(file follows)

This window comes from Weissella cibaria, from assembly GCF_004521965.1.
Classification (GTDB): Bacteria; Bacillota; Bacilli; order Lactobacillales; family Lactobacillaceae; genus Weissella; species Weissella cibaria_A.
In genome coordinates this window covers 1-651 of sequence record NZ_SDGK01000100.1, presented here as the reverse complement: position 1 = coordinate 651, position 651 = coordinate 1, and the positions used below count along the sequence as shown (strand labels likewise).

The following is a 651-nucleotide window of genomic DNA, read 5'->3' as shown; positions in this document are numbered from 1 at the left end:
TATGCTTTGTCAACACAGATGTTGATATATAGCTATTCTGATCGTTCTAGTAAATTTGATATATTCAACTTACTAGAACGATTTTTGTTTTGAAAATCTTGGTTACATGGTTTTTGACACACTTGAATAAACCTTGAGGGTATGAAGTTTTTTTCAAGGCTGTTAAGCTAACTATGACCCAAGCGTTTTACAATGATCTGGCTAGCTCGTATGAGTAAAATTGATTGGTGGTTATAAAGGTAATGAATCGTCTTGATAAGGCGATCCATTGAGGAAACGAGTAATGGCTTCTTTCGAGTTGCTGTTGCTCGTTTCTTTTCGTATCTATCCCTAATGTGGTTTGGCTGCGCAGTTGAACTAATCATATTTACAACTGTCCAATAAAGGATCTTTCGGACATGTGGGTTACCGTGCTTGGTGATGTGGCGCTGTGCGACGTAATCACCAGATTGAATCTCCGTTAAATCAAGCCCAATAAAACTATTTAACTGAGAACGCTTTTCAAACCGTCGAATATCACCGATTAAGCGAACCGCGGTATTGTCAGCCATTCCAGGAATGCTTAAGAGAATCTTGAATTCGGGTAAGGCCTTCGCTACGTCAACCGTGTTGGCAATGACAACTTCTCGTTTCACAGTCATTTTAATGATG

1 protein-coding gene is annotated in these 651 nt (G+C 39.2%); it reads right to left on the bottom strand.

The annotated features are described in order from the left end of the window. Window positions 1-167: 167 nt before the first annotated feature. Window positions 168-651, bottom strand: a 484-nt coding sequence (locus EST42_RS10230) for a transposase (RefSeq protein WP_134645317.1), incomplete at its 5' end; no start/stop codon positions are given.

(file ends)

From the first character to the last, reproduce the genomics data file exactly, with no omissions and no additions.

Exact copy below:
This window comes from Weissella cibaria, from assembly GCF_004521965.1.
Classification (GTDB): Bacteria; Bacillota; Bacilli; order Lactobacillales; family Lactobacillaceae; genus Weissella; species Weissella cibaria_A.
In genome coordinates this window covers 1-651 of sequence record NZ_SDGK01000100.1, presented here as the reverse complement: position 1 = coordinate 651, position 651 = coordinate 1, and the positions used below count along the sequence as shown (strand labels likewise).

The following is a 651-nucleotide window of genomic DNA, read 5'->3' as shown; positions in this document are numbered from 1 at the left end:
TATGCTTTGTCAACACAGATGTTGATATATAGCTATTCTGATCGTTCTAGTAAATTTGATATATTCAACTTACTAGAACGATTTTTGTTTTGAAAATCTTGGTTACATGGTTTTTGACACACTTGAATAAACCTTGAGGGTATGAAGTTTTTTTCAAGGCTGTTAAGCTAACTATGACCCAAGCGTTTTACAATGATCTGGCTAGCTCGTATGAGTAAAATTGATTGGTGGTTATAAAGGTAATGAATCGTCTTGATAAGGCGATCCATTGAGGAAACGAGTAATGGCTTCTTTCGAGTTGCTGTTGCTCGTTTCTTTTCGTATCTATCCCTAATGTGGTTTGGCTGCGCAGTTGAACTAATCATATTTACAACTGTCCAATAAAGGATCTTTCGGACATGTGGGTTACCGTGCTTGGTGATGTGGCGCTGTGCGACGTAATCACCAGATTGAATCTCCGTTAAATCAAGCCCAATAAAACTATTTAACTGAGAACGCTTTTCAAACCGTCGAATATCACCGATTAAGCGAACCGCGGTATTGTCAGCCATTCCAGGAATGCTTAAGAGAATCTTGAATTCGGGTAAGGCCTTCGCTACGTCAACCGTGTTGGCAATGACAACTTCTCGTTTCACAGTCATTTTAATGATG

1 protein-coding gene is annotated in these 651 nt (G+C 39.2%); it reads right to left on the bottom strand.

The annotated features are described in order from the left end of the window. Window positions 1-167: 167 nt before the first annotated feature. Window positions 168-651, bottom strand: a 484-nt coding sequence (locus EST42_RS10230) for a transposase (RefSeq protein WP_134645317.1), incomplete at its 5' end; no start/stop codon positions are given.